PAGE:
The government-wide push to move supply chain dependency away from China has so far been the focus. Under the next president, the scope will likely expand, with additional efforts to re-shore production through tax benefits or subsidies. The Biden plan explicitly includes such incentives, while President Trump has openly promoted the idea. The current economic downturn will increase the political incentive to push companies to create U.S. jobs.

If re-elected, the President will likely be keen to continue the use of tariffs, but several key figures in his administration have expressed preference for tax credits and re-shoring grants, as have influential Congressional Republicans. A potential alternative for a second Trump administration to unilateral pressure could lie in multilateral talks on how to restructure global supply chains to prevent dependence on China and the “Economic Prosperity Network” hinted at in some of its current policies.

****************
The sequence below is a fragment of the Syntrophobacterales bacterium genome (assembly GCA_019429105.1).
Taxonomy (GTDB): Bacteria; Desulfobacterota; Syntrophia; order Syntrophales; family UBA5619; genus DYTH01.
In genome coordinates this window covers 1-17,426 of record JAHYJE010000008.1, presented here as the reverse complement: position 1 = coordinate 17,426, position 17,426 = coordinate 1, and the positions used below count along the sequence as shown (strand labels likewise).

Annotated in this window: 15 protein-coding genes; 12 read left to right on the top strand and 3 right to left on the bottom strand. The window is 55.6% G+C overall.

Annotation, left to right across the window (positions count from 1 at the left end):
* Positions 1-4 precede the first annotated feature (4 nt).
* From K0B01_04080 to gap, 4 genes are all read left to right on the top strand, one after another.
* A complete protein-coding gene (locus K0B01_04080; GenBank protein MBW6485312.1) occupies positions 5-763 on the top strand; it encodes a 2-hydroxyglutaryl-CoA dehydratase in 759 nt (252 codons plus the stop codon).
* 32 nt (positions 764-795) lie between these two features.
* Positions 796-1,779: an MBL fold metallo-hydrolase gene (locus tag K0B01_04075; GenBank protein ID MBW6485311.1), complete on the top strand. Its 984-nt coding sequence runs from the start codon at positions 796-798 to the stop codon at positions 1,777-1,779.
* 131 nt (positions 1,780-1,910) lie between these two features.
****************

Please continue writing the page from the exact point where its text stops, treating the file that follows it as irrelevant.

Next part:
A Model Trade Deal?
President Trump’s only bilateral success in trade issues, apart from smaller single-issue deals addressing economic interests of key constituencies, has been the renegotiation of USMCA to replace NAFTA, which had attained symbolic significance for complaints about trade and globalization. The NAFTA was originally negotiated almost 30 years ago but would have been updated by the multilateral Trans-Pacific Partnership (TPP) negotiated by the Obama Administration. After President Trump announced that the United States would abandon the TPP and threatened to unilaterally cancel the NAFTA without a replacement, his administration initiated negotiations with Canada and Mexico that resulted in the USMCA, which took effect in July 2020.